President Obama has long rankled with his preposterous, mantra-like refusal to mention or allow anyone in his administration to mention Islam in the same breath as “terror” or “terrorism.”
He would not even allow the use of the phrase “radical Islam” which, to most, would only signify a possible hijacking of a faith to one’s own use. This, even though terrorist attacks for years have almost invariably been committed by marauders invoking Allah in the course of their murderous rampages.
Mr. Obama’s reason for this has been straightforward: Determined to reset the relationship between the United States and the Muslim world, he was fearful that even tangential linkage as a matter of American policy would thwart that goal by alienating many Muslims. And in that regard, Democratic presidential hopeful Hillary Clinton stood by him. But in the wake of the Orlando shooting on Sunday at the hands of an American-born Muslim who swore allegiance to Islamic State, that seems to have changed.
Donald Trump reacted to the Orlando shooting by doubling down on his uncompromising, hard-line, theoretical linkage to terrorism of Muslims generally and some of the teachings of Islam, and by reiterating his call for restricting their entry into the U.S.
Mrs. Clinton at first echoed President Obama’s paean to diversity and “our values.” She dismissed Mr. Trump’s overall approach and tried to downplay any connection between Islam and the Orlando terror. She reiterated the need for gun control, deplored Mr. Trump’s “inflammatory, anti-Muslim rhetoric,” and said the “murder of innocent people breaks our hearts, tears at our sense of security, and makes us furious.”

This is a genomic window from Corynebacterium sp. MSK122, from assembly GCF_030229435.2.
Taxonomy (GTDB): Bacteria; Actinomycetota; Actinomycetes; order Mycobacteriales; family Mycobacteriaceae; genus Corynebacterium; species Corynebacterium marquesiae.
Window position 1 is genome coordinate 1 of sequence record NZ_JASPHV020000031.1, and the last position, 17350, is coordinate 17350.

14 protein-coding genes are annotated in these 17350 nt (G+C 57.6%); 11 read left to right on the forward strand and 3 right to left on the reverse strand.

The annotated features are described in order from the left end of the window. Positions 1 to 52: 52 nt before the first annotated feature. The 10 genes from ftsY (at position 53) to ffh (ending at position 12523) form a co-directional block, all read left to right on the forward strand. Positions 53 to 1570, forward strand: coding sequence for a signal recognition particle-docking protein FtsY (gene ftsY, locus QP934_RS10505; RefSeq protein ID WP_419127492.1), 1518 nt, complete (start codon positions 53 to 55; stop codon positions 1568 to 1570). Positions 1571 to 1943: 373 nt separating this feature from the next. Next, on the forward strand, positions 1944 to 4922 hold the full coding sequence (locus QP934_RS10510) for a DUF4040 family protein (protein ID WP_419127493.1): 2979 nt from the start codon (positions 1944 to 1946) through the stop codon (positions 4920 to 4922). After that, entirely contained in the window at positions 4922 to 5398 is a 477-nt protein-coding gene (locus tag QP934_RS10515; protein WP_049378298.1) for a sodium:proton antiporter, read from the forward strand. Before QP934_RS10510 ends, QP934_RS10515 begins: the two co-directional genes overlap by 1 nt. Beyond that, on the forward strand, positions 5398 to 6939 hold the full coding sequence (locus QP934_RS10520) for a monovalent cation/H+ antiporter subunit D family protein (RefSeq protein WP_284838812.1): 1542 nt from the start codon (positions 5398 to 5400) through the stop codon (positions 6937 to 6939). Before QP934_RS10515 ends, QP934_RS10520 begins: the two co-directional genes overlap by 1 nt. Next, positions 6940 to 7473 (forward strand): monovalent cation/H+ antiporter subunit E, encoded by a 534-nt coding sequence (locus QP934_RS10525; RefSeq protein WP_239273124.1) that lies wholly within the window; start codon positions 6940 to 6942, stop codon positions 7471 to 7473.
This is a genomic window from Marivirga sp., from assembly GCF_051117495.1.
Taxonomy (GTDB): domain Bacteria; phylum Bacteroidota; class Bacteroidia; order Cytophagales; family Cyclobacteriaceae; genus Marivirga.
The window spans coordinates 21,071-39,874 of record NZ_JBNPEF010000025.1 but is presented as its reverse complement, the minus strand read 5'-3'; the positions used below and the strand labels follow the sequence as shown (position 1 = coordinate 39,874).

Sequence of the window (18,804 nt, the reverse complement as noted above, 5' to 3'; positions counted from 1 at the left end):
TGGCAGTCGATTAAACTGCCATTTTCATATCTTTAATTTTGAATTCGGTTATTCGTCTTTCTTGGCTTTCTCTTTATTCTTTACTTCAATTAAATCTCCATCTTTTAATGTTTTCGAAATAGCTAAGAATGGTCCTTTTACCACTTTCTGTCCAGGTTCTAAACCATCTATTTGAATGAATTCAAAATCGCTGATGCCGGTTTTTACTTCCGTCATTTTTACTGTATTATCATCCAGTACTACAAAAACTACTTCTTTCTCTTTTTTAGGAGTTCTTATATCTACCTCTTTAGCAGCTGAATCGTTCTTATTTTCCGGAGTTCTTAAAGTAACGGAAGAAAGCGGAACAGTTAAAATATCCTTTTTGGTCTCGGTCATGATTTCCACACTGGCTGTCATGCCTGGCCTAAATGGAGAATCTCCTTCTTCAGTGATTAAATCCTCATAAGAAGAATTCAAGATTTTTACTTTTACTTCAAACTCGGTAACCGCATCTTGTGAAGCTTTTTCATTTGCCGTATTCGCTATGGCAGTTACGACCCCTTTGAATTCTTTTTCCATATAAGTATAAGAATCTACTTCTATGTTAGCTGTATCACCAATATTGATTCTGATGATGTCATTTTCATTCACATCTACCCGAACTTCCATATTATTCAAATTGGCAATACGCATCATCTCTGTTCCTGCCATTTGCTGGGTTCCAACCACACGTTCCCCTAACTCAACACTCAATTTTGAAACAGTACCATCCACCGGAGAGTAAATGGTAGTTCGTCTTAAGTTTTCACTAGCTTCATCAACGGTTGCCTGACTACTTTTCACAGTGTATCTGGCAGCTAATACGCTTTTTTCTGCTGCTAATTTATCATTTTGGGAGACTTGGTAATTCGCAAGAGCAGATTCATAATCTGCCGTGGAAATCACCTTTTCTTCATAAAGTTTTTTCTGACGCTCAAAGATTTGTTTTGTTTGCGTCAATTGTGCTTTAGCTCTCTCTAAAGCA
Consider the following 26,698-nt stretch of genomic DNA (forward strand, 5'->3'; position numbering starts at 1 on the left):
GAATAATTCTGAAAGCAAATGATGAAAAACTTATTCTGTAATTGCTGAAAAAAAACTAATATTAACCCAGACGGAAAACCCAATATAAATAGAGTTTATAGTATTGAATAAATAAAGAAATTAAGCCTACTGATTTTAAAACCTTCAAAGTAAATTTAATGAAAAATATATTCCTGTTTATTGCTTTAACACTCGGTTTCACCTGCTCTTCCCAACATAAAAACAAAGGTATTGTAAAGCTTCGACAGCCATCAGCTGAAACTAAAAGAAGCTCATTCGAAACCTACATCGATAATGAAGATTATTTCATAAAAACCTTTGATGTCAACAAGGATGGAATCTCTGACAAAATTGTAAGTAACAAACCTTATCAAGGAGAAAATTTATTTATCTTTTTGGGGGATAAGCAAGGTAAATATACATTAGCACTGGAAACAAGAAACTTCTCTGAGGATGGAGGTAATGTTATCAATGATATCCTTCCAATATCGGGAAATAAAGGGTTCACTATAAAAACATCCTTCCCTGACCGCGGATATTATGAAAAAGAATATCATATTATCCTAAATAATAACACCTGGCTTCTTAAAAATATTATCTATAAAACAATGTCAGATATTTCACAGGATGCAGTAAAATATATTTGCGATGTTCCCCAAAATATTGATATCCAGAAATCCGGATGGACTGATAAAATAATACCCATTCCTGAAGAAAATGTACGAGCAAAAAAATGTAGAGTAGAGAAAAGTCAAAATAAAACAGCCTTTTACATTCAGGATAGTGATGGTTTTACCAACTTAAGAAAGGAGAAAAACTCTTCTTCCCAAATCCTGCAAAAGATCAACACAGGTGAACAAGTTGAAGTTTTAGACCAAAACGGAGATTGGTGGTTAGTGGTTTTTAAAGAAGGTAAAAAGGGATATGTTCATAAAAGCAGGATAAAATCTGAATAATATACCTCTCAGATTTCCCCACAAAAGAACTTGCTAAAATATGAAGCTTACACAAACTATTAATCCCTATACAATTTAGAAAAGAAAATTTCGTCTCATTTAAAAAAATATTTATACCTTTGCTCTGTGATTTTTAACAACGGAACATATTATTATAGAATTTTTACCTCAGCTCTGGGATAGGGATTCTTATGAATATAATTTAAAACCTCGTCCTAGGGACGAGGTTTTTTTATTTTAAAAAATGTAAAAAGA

And she rhapsodized that “America is strongest when we all believe we have a stake in our country and our future…. Our open, diverse society is an asset in the struggle against terrorism, not a liability.”
But she didn’t even hint at the notion that Islamic terrorism or radical Islam played a role in the Orlando attack.
Mr. Trump responded with a call for President Obama to resign and for Mrs. Clinton to withdraw from the presidential race over their refusal to recognize the Islamic threat to Americans’ safety.
Mrs. Clinton then did a stunning about face, as reflected in her exchange with CNN’s Chris Cuomo:
Cuomo: “One of the criticisms in these situations is that President Obama won’t use the words ‘radical Islamic terror.’ That it seems to be either a fear or a protective instinct about blaming the religion. You are now coming under scrutiny about what you will call this, what this means to leadership. Do you believe that this is radical Islamism? Will you use those words, and if not, why?”
Clinton: “Well, first of all, from my perspective, it matters what we do more than what we say. And it mattered we got bin Laden, not what name we called him. And I have clearly said that we face terrorist enemies who use Islam to justify slaughtering innocent people. And, you know, whether you call it radical jihadism or radical Islamism, I think they mean the same thing; I’m happy to use either.”
While there is still a trace of diplomatic gobbledygook, it seems clear that, under pressure from Mr. Trump, Mrs. Clinton has broken from President Obama on a singular theme of his administration. Time will tell whether she will be as vulnerable to future Trump verbal barrages respecting other controversial positions the leader of her party has espoused. If nothing else, she has signaled a recognition that events may force her hand.
The Sarona Attack
As soon as the dust settled on the Palestinian terrorist attack on Tel Aviv’s Sarona café last week in which four Israelis were killed and many more wounded, Israel announced several immediate countermeasures –which included refusing to send the bodies of the terrorists to their families, imposing travel restrictions on Palestinians, and deploying thousands of troops in the West Bank.Editorial Board